GREEN BAY, Wis. – Things looked bleak for the Boston Jr. Eagles.
Facing a Pittsburgh Penguins Elite team that hadn’t surrendered a single goal in the previous five games at the Toyota-USA Hockey Girls Tier I 14U National Championships, a 1-0 Eagles deficit in the third period of the title game felt like 10-0.
“I’m not going to lie to you, I was nervous and the girls were not,” Eagles coach Mike Mullowney said. “They have confidence to them. They went through this a little bit in the state tournament. I just had a feeling deep down that if there was a group that could do it, it would be them.”
And they did.
The Eagles took advantage of a few breaks in the third and scored twice in a span of 8 minutes, 12 seconds. The team then had to fight off a flurry of shots by the Penguins to hold on for a 2-1 victory at the Cornerstone Ice Center on Monday morning.
It’s the first national championship for the Boston Jr. Eagles program.
Trailing by a goal entering the third period, the Eagles, who came into the tournament as the top-ranked team, never wavered.
“We just had to believe in ourselves, and our coach kept on saying, ‘C’mon, you can do it,’” said Eagles goalie Kelly Pickreign, who finished with 22 saves. “Once we got one, he said we were going to win. We got one and we won.”
It wasn’t easy to get a puck past Penguins goalie Gwyneth Philips. She logged three shutouts in the team’s previous three nationals games and also didn’t allow a goal in a splitting another game with goalie Hannah Lindey.
“They had constant pressure and had a couple nice bounces, some odd-man rushes and they just finished,” Penguins coach Kate Michael said. “It was nothing that Gwyneth did. I think she stood on her head all week for us. Our defense had been great and didn’t give up a lot of opportunities.”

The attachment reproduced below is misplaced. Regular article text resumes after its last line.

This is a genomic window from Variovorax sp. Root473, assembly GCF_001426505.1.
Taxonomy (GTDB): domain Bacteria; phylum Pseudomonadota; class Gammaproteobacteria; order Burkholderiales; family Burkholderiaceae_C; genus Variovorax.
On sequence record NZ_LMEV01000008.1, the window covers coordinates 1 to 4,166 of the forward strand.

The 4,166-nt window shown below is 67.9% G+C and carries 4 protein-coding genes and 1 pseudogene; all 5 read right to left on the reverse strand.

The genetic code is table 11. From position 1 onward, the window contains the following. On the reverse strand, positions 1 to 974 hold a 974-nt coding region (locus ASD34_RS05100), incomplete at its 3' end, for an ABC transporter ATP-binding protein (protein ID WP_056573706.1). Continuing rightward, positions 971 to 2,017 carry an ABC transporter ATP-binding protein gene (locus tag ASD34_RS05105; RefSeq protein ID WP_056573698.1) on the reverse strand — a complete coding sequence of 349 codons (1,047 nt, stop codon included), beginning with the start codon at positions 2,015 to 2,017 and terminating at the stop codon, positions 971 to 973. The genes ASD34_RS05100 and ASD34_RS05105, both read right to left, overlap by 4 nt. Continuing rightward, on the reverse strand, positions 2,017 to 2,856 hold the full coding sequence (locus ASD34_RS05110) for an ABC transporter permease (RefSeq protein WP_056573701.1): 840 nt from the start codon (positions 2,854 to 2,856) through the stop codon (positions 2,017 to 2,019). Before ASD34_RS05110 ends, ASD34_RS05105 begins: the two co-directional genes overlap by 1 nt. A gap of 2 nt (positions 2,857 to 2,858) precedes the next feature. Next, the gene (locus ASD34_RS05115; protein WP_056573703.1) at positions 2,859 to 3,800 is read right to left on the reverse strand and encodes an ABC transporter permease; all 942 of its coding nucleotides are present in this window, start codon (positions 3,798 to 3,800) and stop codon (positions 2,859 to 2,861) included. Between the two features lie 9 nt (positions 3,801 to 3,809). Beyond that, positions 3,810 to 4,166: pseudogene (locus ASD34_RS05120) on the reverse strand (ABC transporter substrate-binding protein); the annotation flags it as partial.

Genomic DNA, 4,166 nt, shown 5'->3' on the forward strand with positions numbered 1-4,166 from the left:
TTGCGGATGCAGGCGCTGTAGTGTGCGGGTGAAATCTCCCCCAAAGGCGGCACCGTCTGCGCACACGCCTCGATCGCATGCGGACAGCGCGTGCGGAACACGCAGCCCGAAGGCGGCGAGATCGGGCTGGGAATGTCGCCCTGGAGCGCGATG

Philips came up with big save after big save in the opening two periods, using her left-handed glove with perfection.
Just 1:08 into the third period, Eagles’ Courtney Hyland was in the right place at the right time in front of the net and scored to tie the game.
“I thought once we got that first goal, we became a different team,” Mullowney said. “We got a little jump in our step and the puck started going our way.”
With nine minutes remaining in regulation, Eagles forward Annie Berry was whistled for an unsportsmanlike conduct penalty. Her team killed off the Penguins power play, and when Berry got out of the box, she turned the tide of the game.
Berry’s teammate Katie Tresca led a rush down the ice and put a shot on Philips, who gave up a rebound.
“It was lucky enough to come right to me, and I had a wide open net,” Berry said.
She buried it into the back of the twine.
With its first lead of the game and 6:40 remaining, the Eagles had plenty of work to do warding off a potent Penguins offense.
“It was probably the longest six minutes of my life, it was pretty intense,” Berry said. “We just kept our composure and it worked out pretty well.”
The Penguins, who scored the game’s opening goal in the first as Mary Katherine Gialames put a slapshot past Pickreign, had plenty of chances to score an equalizer late in the game. Grace Lee rang a shot off the post with 2:05 remaining and had another golden opportunity just seconds later.
Philips, who closed out the game with 15 stops, was pulled with 36 second remaining, but the Penguins couldn’t get a shot past Pickreign.
As the final horn sounded, the Eagles players mobbed Pickreign at the back of the net.
“It’s probably the best feeling I’ve ever had in my life,” said Berry about winning a national title.
Berry’s previous “best feeling” was scoring what turned out to be the eventual game-winning goal to complete her team’s comeback.
“They really refused to lose,” Mullowney said. “It was very special.”
Story from Red Line Editorial, Inc.